The annual SEWASA Awards ceremony is hosted each year by Educational Service District (ESD) 123 in partnership with the Washington Association of School Administrators (WASA). During the June 14 ceremony, the following recognitions were presented:

  • Award of Merit – Dr. Ray Tolcacher, former superintendent of Prosser School District.  This award was presented to Dr. Tolcacher for his demonstrated effective leadership at a regional level and for significant contributions to WASA through his work in the field of education in Washington.
  • Community Leadership Awards:
    • Dan Martin, Burbank Grange (Columbia School District)
    • Judi Pilcher, Community Member (Dayton School District)
    • Ed Townsend, Community Member (Dixie School District)
    • Kristi Haynes, Prevention Education Consultant (ESD 123)
    • John Doran, Finley Athletic Director (Finley School District)
    • Paul Schneidmiller, World Wide Travel (Walla Walla Public Schools)
    • Kathy Valdez, Becky McGuin, and Katherine Bingham, Franklin County Graphic (North Franklin School District)
    • Dr. Rebekah Woods, Columbia Basin College (Pasco School District)
    • Julie Funfar, Mary Guay, Pam Kindle, Denise Homer, and Mary Gies, Richland Education Foundation (Richland School District)
    • Joe Green, Charlotte King, Doris Brower, Eleanor Ferreira, Dorothy Larimore, and Myrlen McKinnon, Brookdale Canyon Lakes (Kennewick School District)
    • David McIlroy, Community Member (Starbuck School District)
    • Chris Wallace, Community Member (Touchet School District)
    • Russ Knopp, School Board Member (Waitsburg School District)

The Community Leadership Award is presented to community members or groups in recognition of their outstanding contributions toward education. Recipients are non-WASA members. Specific criteria includes: benefit to students, leadership, motivation, success, cooperation/coordination with local district, recognition by others, and history of service.

  • Retirement Award:
    • Dr. Ray Tolcacher, Prosser School District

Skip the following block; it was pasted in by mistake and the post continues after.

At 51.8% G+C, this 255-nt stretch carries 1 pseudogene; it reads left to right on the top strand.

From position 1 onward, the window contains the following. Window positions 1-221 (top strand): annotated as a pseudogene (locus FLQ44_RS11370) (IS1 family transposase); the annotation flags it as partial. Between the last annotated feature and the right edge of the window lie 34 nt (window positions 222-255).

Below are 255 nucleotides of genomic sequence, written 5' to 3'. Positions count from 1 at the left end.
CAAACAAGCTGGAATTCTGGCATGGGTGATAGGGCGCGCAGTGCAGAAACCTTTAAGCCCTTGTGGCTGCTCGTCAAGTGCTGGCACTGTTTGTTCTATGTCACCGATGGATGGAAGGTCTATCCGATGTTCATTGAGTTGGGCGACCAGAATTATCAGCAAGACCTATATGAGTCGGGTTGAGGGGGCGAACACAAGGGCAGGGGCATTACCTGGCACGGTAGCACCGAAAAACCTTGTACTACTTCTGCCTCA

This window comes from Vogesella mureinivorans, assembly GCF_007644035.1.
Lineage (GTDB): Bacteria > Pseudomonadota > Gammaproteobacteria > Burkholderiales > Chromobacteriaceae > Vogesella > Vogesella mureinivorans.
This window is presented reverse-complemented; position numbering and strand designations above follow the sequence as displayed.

• Dr. Lou Gates, Columbia School District
    • Gregg Taylor, North Franklin School District

The Retirement Award honors service to the profession. This award is presented in honor of service to the profession to a recipient who is retiring from his/her administrative responsibilities and no longer eligible for active WASA membership.

ESD 123 Superintendent Mr. Darcy Weisner states, “The winners of these awards have made a lasting impact on the students and schools across our entire region. Their work is the kind that unfortunately doesn’t always receive the recognition it deserves, but does more for student success than people can imagine.”  Superintendent Weisner went on to say, “Our mission statement at ESD 123 is ‘One Team…Helping all students realize their dreams and aspirations.’ We are proud to have these people on our team.”

ESD 123 wishes to congratulate all of the award recipients recognized at the 2018 awards banquet. To view all photographs from the evening’s celebration, visit the ESD 123 Facebook page at www.facebook.com/ESD123. For more information, contact Molly Curtiss at 509.544.5787 or tiss@esd123.org">mcurtiss@esd123.org.

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About ESD 123:  Educational Service District 123, based in Pasco, WA, is one of nine ESDs in Washington. Dedicated to delivering collaborative solutions that promote learning, ESD 123 serves 23 school districts in seven counties of Southeastern Washington. Under Superintendent Darcy Weisner and its board of directors, this legislatively mandated, not-for-profit educational organization provides efficiency of educational systems and equity of learning opportunities for over 70,000 Washington students. For more information about ESD 123, please call 509-544-5700 or 888-547-8441 or visit www.esd123.org.




Attached Media Files: Youth suicide prevention and mental health community leader, Kristi Haynes, presented by Darcy Weisner , Kennewick Superintendent Dave Bond with members from Brookdale Canyon Lakes , Retiring Columbia Superintendent Dr. Lou Gates with ESD 123 Superintendent Darcy Weisner